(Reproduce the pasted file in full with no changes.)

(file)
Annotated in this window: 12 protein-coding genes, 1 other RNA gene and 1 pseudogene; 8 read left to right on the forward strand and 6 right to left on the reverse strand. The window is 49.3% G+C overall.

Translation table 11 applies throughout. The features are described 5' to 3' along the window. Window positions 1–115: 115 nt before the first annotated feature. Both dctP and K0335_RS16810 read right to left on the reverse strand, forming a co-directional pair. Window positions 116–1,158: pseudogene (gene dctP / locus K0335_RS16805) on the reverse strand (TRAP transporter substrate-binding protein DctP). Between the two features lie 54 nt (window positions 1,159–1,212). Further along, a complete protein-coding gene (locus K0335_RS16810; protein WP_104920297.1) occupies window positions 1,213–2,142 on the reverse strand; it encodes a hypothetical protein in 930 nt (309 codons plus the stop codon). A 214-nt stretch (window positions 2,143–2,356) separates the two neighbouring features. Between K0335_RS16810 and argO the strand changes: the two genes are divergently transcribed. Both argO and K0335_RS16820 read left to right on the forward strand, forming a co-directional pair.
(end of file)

Annotated in this window: 12 protein-coding genes, 1 other RNA gene and 1 pseudogene; 8 read left to right on the forward strand and 6 right to left on the reverse strand. The window is 49.3% G+C overall.

Translation table 11 applies throughout. The features are described 5' to 3' along the window. Window positions 1–115: 115 nt before the first annotated feature. Both dctP and K0335_RS16810 read right to left on the reverse strand, forming a co-directional pair. Window positions 116–1,158: pseudogene (gene dctP / locus K0335_RS16805) on the reverse strand (TRAP transporter substrate-binding protein DctP). Between the two features lie 54 nt (window positions 1,159–1,212). Further along, a complete protein-coding gene (locus K0335_RS16810; protein WP_104920297.1) occupies window positions 1,213–2,142 on the reverse strand; it encodes a hypothetical protein in 930 nt (309 codons plus the stop codon). A 214-nt stretch (window positions 2,143–2,356) separates the two neighbouring features. Between K0335_RS16810 and argO the strand changes: the two genes are divergently transcribed. Both argO and K0335_RS16820 read left to right on the forward strand, forming a co-directional pair.